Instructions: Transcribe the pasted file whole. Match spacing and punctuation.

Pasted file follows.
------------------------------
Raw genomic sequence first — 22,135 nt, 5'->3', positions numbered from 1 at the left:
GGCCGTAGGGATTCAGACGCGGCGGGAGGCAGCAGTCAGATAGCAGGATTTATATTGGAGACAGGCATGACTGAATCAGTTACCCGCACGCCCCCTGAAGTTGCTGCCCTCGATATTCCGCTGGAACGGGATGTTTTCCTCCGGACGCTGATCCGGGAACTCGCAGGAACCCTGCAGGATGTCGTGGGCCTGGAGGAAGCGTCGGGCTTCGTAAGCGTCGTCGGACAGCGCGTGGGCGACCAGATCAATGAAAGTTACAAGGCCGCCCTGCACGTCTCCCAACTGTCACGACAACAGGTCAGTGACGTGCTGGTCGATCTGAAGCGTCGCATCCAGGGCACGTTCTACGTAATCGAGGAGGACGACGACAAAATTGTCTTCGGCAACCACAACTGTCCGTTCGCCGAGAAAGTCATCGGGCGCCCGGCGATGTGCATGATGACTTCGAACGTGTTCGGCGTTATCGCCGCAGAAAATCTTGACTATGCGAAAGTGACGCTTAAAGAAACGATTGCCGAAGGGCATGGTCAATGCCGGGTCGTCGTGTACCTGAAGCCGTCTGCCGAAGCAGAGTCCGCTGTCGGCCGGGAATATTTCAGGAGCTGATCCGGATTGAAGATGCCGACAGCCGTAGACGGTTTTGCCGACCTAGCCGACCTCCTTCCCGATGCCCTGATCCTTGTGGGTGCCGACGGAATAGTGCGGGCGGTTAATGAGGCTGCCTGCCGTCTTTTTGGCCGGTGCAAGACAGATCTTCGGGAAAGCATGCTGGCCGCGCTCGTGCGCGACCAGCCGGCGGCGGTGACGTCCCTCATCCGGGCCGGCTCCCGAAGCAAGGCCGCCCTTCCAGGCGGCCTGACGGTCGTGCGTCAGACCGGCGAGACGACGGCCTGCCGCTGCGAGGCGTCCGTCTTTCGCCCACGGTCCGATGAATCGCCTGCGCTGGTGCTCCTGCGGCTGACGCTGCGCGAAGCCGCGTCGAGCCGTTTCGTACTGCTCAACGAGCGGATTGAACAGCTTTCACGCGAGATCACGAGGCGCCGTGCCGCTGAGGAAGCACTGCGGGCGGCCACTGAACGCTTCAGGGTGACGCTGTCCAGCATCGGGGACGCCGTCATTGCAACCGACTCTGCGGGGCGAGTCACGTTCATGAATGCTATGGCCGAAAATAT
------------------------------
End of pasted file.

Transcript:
Raw genomic sequence first — 22,135 nt, 5'->3', positions numbered from 1 at the left:
GGCCGTAGGGATTCAGACGCGGCGGGAGGCAGCAGTCAGATAGCAGGATTTATATTGGAGACAGGCATGACTGAATCAGTTACCCGCACGCCCCCTGAAGTTGCTGCCCTCGATATTCCGCTGGAACGGGATGTTTTCCTCCGGACGCTGATCCGGGAACTCGCAGGAACCCTGCAGGATGTCGTGGGCCTGGAGGAAGCGTCGGGCTTCGTAAGCGTCGTCGGACAGCGCGTGGGCGACCAGATCAATGAAAGTTACAAGGCCGCCCTGCACGTCTCCCAACTGTCACGACAACAGGTCAGTGACGTGCTGGTCGATCTGAAGCGTCGCATCCAGGGCACGTTCTACGTAATCGAGGAGGACGACGACAAAATTGTCTTCGGCAACCACAACTGTCCGTTCGCCGAGAAAGTCATCGGGCGCCCGGCGATGTGCATGATGACTTCGAACGTGTTCGGCGTTATCGCCGCAGAAAATCTTGACTATGCGAAAGTGACGCTTAAAGAAACGATTGCCGAAGGGCATGGTCAATGCCGGGTCGTCGTGTACCTGAAGCCGTCTGCCGAAGCAGAGTCCGCTGTCGGCCGGGAATATTTCAGGAGCTGATCCGGATTGAAGATGCCGACAGCCGTAGACGGTTTTGCCGACCTAGCCGACCTCCTTCCCGATGCCCTGATCCTTGTGGGTGCCGACGGAATAGTGCGGGCGGTTAATGAGGCTGCCTGCCGTCTTTTTGGCCGGTGCAAGACAGATCTTCGGGAAAGCATGCTGGCCGCGCTCGTGCGCGACCAGCCGGCGGCGGTGACGTCCCTCATCCGGGCCGGCTCCCGAAGCAAGGCCGCCCTTCCAGGCGGCCTGACGGTCGTGCGTCAGACCGGCGAGACGACGGCCTGCCGCTGCGAGGCGTCCGTCTTTCGCCCACGGTCCGATGAATCGCCTGCGCTGGTGCTCCTGCGGCTGACGCTGCGCGAAGCCGCGTCGAGCCGTTTCGTACTGCTCAACGAGCGGATTGAACAGCTTTCACGCGAGATCACGAGGCGCCGTGCCGCTGAGGAAGCACTGCGGGCGGCCACTGAACGCTTCAGGGTGACGCTGTCCAGCATCGGGGACGCCGTCATTGCAACCGACTCTGCGGGGCGAGTCACGTTCATGAATGCTATGGCCGAAAATAT